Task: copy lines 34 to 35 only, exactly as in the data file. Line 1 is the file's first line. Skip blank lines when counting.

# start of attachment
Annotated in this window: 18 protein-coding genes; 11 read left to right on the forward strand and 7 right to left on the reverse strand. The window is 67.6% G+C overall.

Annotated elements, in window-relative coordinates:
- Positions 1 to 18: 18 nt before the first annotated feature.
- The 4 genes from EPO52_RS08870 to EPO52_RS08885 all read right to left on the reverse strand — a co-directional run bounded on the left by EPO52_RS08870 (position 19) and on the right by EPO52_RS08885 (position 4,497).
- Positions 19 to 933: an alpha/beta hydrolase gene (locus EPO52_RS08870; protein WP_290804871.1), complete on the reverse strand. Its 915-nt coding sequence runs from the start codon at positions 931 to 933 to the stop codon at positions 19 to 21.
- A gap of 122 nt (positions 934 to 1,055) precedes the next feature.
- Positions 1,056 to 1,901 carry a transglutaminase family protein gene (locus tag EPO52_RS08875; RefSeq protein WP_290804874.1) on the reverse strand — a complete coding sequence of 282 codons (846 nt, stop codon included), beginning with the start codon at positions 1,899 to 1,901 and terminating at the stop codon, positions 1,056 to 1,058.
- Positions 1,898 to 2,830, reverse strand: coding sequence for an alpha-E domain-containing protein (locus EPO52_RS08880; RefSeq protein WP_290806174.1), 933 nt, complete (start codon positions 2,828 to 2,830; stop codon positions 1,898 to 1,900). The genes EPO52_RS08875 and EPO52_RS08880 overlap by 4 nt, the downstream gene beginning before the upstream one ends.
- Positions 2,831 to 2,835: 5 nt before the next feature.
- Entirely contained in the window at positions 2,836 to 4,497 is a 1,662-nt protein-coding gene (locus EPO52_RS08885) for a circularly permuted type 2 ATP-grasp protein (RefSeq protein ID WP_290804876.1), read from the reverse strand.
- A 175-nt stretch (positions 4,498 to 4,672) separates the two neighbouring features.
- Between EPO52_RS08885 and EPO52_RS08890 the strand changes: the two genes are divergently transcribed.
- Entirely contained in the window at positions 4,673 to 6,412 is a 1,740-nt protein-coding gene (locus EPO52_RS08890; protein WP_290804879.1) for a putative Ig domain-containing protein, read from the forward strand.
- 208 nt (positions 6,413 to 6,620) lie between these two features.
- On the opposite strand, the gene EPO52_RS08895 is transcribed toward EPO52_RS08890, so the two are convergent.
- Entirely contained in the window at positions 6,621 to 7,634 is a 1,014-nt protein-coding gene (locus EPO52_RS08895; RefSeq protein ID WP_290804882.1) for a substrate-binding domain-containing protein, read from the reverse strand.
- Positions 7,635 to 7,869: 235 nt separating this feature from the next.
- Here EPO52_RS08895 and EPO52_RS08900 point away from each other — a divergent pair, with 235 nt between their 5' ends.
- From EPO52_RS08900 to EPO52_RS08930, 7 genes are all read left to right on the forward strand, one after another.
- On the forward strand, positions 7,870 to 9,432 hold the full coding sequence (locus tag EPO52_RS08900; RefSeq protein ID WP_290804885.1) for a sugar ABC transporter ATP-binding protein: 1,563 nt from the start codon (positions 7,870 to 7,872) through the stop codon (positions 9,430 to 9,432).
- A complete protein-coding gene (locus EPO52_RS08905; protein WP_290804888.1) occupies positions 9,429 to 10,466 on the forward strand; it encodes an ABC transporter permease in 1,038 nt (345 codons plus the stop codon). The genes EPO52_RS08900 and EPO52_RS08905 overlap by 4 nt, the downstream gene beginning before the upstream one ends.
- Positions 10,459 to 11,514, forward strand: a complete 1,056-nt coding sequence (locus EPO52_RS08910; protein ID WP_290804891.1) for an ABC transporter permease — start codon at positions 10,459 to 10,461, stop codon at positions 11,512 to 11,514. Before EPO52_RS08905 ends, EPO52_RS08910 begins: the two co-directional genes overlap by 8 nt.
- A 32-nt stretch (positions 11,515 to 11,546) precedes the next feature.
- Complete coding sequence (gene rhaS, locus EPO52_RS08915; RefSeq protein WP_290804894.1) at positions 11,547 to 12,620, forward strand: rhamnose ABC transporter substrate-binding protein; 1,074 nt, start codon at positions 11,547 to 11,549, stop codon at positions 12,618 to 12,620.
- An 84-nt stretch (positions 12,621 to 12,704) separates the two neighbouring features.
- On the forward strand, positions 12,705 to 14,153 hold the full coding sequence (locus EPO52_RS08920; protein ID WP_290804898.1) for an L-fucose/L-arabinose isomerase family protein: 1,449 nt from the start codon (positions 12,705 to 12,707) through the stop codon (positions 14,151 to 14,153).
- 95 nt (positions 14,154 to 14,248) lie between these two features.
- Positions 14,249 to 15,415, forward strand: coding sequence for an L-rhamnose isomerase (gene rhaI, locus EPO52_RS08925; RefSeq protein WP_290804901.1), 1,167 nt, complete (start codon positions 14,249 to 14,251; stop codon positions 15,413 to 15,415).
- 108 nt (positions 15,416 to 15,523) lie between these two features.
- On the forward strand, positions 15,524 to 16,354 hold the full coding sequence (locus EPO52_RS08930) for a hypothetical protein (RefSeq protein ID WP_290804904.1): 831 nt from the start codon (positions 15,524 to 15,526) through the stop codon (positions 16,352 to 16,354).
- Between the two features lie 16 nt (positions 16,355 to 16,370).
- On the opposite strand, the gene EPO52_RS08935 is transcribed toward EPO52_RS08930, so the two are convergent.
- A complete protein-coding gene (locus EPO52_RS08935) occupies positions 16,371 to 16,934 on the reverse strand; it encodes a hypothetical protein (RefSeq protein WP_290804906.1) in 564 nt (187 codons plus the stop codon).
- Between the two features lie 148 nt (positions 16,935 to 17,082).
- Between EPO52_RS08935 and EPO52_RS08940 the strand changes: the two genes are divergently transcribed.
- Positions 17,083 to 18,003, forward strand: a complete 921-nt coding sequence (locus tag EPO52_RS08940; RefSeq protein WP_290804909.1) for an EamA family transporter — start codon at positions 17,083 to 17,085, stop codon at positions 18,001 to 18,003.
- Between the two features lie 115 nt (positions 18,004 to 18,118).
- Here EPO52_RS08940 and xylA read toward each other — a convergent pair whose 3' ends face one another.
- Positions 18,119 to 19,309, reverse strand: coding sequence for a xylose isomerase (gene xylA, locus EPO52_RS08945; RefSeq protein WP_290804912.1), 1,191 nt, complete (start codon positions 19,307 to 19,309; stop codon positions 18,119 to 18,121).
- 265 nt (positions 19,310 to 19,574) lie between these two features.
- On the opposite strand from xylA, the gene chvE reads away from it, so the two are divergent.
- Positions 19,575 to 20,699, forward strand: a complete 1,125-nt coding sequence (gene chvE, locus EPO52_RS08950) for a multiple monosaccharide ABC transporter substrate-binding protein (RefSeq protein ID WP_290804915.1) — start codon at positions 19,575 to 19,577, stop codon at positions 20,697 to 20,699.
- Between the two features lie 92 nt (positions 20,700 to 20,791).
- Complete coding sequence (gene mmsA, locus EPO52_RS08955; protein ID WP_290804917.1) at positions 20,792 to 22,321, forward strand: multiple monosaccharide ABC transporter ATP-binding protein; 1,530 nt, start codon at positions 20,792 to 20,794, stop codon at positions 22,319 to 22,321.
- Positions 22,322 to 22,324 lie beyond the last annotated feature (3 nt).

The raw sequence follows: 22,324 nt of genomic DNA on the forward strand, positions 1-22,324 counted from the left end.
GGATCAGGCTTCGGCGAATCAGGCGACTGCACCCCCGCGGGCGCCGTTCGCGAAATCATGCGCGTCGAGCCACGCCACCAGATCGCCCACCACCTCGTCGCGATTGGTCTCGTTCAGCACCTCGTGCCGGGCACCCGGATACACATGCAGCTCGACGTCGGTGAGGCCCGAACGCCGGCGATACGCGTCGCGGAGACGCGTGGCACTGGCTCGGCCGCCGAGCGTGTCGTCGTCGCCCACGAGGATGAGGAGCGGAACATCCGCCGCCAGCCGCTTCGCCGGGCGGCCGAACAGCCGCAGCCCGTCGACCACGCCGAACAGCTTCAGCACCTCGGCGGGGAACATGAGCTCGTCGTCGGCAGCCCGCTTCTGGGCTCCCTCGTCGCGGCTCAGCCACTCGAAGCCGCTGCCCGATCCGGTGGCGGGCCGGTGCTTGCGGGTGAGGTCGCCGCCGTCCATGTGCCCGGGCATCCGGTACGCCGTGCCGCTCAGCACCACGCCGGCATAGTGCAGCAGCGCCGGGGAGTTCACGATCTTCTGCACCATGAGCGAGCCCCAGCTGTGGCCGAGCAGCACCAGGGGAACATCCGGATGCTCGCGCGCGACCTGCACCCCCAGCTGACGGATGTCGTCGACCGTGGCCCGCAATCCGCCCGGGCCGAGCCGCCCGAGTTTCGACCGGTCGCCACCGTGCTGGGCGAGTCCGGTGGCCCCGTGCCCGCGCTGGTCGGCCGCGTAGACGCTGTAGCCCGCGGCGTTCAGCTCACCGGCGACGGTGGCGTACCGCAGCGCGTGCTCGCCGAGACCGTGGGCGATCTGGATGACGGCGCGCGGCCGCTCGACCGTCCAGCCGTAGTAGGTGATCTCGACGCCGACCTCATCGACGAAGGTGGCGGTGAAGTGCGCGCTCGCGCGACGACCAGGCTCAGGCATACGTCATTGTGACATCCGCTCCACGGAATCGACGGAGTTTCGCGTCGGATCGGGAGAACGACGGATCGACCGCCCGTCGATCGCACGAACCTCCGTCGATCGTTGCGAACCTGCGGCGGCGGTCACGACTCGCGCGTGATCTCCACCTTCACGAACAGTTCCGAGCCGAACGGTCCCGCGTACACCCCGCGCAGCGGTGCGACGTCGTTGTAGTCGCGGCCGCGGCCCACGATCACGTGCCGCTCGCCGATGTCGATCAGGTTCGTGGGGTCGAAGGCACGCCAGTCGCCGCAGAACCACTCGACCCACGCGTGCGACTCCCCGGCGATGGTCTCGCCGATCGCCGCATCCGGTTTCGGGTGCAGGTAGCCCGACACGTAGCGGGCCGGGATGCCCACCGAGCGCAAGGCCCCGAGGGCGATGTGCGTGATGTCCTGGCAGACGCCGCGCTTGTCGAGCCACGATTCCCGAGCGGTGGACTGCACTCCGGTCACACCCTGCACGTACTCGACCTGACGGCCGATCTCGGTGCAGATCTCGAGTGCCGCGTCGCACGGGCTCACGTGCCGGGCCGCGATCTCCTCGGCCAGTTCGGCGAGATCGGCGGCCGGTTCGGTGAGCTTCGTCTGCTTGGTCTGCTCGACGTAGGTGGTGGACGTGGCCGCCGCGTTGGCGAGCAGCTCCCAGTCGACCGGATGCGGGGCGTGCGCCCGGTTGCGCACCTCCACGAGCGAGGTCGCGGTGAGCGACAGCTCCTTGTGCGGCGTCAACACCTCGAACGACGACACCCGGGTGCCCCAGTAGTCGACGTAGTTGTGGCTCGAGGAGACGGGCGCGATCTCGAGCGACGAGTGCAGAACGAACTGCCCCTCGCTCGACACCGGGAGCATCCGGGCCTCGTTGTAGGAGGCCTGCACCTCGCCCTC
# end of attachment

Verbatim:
- Between the two features lie 148 nt (positions 16,935 to 17,082).
- Between EPO52_RS08935 and EPO52_RS08940 the strand changes: the two genes are divergently transcribed.